How Do I Compete With a New Restaurant?

Female cafe business owner talking on cell phone, working at laptop
••• Hero Images / Getty Images

A new restaurant opens up down the street from your restaurant, with both similar menu items and pricing as compared to yours. How do you compete with the new place? You don't have much money for a big advertising campaign and you know some of your customers have already gone there a few times. Proactive steps such as some detective work, customer communication, and social media usage can serve as effective tools to build your customer base and keep your business going strong.

Check Out the New Competition 

Whenever a new restaurant opens, it creates anxiety for nearby existing establishments because people like new things and restaurants are no exception. The benefit of competition, though, is that it keeps you on your toes. While a dip in business is inevitable, if it lasts more than a few weeks, it's time to closely examine your operation from menu and pricing to customer service and ambience. Get your hands on your competitor's menu (because they most likely have yours) to see what they’re offering, and at what prices.

Send in your scouts to test out the food, ambience, and style of customer service.

Don’t duplicate the competition's menu or undercut their prices to a point where you're losing money. Instead, refresh your menu by improving or rotating out older items; adding in new, fresh dishes; and offering updated menu specials. Analyze your competition's operation to identify where they're better and ask what weaknesses they have which could work to your advantage. Understand your own weaknesses as well so you can improve and consider what customers get at your new competitor's place that they aren’t getting at your restaurant.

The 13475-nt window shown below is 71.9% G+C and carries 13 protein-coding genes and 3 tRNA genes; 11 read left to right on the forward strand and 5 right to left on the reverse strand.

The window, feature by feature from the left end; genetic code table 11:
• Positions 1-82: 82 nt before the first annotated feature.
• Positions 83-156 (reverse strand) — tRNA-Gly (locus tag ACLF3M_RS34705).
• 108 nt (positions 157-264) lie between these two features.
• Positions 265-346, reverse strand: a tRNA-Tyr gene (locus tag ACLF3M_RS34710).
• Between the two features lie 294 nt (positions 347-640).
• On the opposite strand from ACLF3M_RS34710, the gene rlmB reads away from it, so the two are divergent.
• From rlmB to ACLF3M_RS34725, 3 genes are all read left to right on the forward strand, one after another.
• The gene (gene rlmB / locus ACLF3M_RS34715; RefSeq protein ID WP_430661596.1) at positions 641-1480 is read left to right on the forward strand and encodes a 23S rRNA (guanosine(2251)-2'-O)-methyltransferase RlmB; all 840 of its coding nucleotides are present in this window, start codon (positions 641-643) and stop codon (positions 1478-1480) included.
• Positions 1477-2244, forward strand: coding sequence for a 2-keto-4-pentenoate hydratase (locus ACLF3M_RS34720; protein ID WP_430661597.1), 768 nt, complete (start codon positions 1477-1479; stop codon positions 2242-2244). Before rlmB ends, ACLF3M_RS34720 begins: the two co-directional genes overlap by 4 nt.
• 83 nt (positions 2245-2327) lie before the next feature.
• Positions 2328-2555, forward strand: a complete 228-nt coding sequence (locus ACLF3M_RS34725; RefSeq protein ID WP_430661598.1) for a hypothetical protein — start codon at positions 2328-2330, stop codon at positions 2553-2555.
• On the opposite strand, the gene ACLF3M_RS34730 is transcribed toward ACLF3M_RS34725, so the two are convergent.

Talk to Your Customers

Work on increasing rapport with your customers, and ask for honest feedback about your restaurant. This will allow you to identify problems and also let you know what you’re doing right. Implement a system which allows customers to fill out anonymous customer comment cards. This provides them an opportunity to give you instant feedback on your servers, food, and atmosphere. You can also ask what additional menu items they'd like to see, such as additional health-conscious dishes or an expanded kid's menu.

While some customers will offer criticism, you may be pleasantly surprised at the amount of positive feedback customers leave on your comment cards.

Use Social Media to Your Advantage

Consider ramping up your advertising through social media, which doesn’t cost much, if any, money. Sometimes your customers need a gentle reminder that your restaurant is still the great place they've enjoyed previously. Social media marketing pages let restaurants take advantage of word-of-mouth advertising and potential sales of additional products and services such as catering, branded merchandise, and gift certificates.

Social media utilizes sites like Facebook, Twitter, Flickr, Pinterest, Yelp, Foursquare, Stumbleupon, and Instagram to help build an online identity for businesses. While these sites cost nothing to use, some sites like Facebook have pay-per-click, targeted advertising as an added option. The sites don't take much time once you’ve set up your initial accounts and pages. Use your social media pages to broadcast special offers such as neighborhood discounts or fundraising promotions for school sports teams, then post the team pictures on your restaurant's social pages to attract followers.

As a bonus, having accounts on these sites allows you to also observe and follow your competition's online presence.

Turn Your Servers Into Sales People

Along with good customer service, training your staff to upsell can help improve customer experience as well as increase check averages. Make effective and tactful up-selling part of your employee training. Have all servers use the up-selling techniques to offer top-shelf liquor, give mouthwatering descriptions of menu items, and increase sales of appetizers and dessert items. Up-selling not only increases restaurant sales, it could result in larger tips for servers and show that your staff is knowledgeable and ready to help customers get the most out of their dining experience.